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  • psst … I’m a Realtor! Thanks for stopping by my website. I would love to help you find your dream home and community in the Hampton Roads or Williamsburg area or to sell your existing home. This website is authored by local resident and REALTOR, John Womeldorf. John is known around town as Mr. Williamsburg, for both his extensive knowledge of Hampton Roads and the historic triangle, and his expertise in the local real estate market. His websites, WilliamsburgsRealEstate.com and Mr Williamsburg.com were created as a resource for folks who are exploring a move to Williamsburg, VA , Hampton Roads VA and the surrounding areas of the Virginia Peninsula. On his website you can search homes for sale , foreclosures, 55+ active adult communities, condos and town homes , land and commercial property for sale in Williamsburg, Yorktown, New Kent, Poquoson, and Gloucester, VA as well as surrounding markets of Carrolton, Chesapeake,Gloucester, Hampton, Isle of Wight, Portsmouth Mathews, Newport News Norfolk, Poquoson, Smithfield, , Suffolk, Surry, Va Beach, Yorktown and York County Virginia You can reach John by email John@MrWilliamsburg.com or phone @ 757-254-813
  • RSS Colonial Williamsburg News

    • Market House Field Work
      In two early Reconstruction Blog posts, architectural historian Carl Lounsbury described the market day scene: what you might see, hear, and smell, and how markets functioned in 18th century towns. Architectural conservator Matt Webster then walked us through the process of calculating quantities, and producing (by hand) the materials needed to reconstruct W […]
    • From the Garden: Of Pickles and ‘Chokes
      While I was away last week Williamsburg experienced the first hard frost of the season, the temperature falling to20 degrees on Mr. Fahrenheit’s scale. This weather is somewhat cooler than is normal at this time of year but not entirely unexpected for the vagaries of the weather are like the whims of a spoiled maiden, ever ... Continue Reading »
    • Why the turkey didn’t fly
      By Paul Aron The choice of the eagle as our national symbol did not please everyone, especially since the eagle was traditionally an aristocratic and military symbol as well as a republican one. Most famously, in a 1784 letter to his daughter, Sarah Bache, Benjamin Franklin derided the eagle: I wish the bald eagle had not been ... Continue Reading »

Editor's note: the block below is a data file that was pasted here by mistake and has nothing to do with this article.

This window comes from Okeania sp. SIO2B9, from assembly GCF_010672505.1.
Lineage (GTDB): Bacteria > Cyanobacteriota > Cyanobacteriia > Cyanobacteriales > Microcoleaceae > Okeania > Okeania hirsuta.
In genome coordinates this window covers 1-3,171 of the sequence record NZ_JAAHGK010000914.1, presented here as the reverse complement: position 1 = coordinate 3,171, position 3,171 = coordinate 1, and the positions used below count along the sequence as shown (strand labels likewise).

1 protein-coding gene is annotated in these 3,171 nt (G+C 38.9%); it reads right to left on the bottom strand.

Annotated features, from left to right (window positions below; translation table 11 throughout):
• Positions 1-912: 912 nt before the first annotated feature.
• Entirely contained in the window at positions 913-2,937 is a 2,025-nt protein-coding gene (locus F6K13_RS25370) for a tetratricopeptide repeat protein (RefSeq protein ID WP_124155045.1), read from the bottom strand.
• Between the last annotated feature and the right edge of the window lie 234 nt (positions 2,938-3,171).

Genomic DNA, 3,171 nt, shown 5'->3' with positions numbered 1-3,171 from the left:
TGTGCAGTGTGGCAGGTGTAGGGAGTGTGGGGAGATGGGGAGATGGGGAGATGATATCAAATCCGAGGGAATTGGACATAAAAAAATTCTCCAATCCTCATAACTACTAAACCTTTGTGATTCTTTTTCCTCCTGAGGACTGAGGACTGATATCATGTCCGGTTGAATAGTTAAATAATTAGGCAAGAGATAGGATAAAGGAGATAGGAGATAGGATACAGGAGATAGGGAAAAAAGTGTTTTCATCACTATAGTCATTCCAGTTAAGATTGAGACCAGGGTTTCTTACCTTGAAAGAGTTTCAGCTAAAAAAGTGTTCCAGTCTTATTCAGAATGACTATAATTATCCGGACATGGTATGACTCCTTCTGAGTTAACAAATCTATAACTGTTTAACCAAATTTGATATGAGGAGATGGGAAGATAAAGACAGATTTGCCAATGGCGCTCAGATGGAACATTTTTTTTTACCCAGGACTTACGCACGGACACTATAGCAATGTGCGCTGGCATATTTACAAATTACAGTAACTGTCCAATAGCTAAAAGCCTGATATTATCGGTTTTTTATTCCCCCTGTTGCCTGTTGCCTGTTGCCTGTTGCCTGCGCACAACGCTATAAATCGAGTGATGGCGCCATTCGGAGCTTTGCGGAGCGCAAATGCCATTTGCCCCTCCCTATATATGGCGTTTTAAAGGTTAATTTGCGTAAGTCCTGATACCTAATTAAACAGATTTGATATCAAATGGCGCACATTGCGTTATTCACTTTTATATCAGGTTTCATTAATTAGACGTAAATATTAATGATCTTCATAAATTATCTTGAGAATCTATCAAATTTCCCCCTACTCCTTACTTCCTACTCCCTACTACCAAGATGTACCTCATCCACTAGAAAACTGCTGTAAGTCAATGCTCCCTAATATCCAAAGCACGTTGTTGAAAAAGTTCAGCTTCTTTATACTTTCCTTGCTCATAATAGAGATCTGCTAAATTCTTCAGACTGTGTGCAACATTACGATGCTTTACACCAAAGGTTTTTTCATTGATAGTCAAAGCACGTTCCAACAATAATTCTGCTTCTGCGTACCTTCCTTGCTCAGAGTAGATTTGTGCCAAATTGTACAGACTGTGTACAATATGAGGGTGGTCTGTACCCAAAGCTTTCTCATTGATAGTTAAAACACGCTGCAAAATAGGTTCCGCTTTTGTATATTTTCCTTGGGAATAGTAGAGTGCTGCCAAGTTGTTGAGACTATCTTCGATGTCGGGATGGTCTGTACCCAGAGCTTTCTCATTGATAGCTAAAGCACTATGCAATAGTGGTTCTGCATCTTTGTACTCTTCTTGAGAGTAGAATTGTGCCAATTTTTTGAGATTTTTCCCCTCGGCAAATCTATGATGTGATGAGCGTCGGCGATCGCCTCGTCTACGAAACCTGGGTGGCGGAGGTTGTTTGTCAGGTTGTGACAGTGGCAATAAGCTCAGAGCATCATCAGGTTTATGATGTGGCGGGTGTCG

• Campbells Awarded the Churchill Bell, Foundation’s Highest Honor
      The Colonial Williamsburg Foundation Saturday bestowed its highest honor for public service, leadership and stewardship, the Churchill Bell, on Chairman Emeritus and former President and CEO Colin G. Campbell and his wife, Nancy N. Campbell. The Campbells are only the 12th recipient of the award, first given in 1992 and reserved for those who exemplify engag […]
    • Colonial Williamsburg Foundation Announces Campaign for History and Citizenship
      The Colonial Williamsburg Foundation has embarked on a $600-million campaign to both reinforce and reimagine its role in the 21st century as a leader in history education and historical preservation. Colonial Williamsburg Foundation President and CEO Mitchell B. Reiss speaks Saturday during the announcement of $600-million ... Continue Reading »
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Mortgage Rates Inching Upward

30-Year Fixed-Rate Mortgage Averages 4.08 Percent

Freddie Mac reported that  mortgage rates continued to follow bond yields higher amid improving economic data. The average 30-fixed rate mortgage averaged 4.08 percent for the week clearing the 4 percent barrier for the first time since October 27, 2011, when it averaged 4.10 percent.

15-year fixed rate mortgages this week averaged 3.30 percent with an average 0.8 point, up from last week when it averaged 3.16 percent. A year ago at this time, the 15-year FRM averaged 4.04 percent. 

According to Frank Nothaft, vice president and chief economist, Freddie Mac: "Mortgage rates are catching up with increases in U.S. Treasury bond yields placing the average 30-year fixed mortgage rate above 4 percent for the first time since the end of October 2011. Bond yields rose over the past two weeks in part due to an improving assessment of the state of the economy by the Federal Reserve, better than expected results of commercial bank stress tests and the likelihood of a second bailout for Greece. Meanwhile, consumers continued to reduce their debt burdens in the fourth quarter of 2011. For instance, homeowners reduced their financial obligations ratio (debt payments as a share of disposable income) to the lowest point since the second quarter of 1994."

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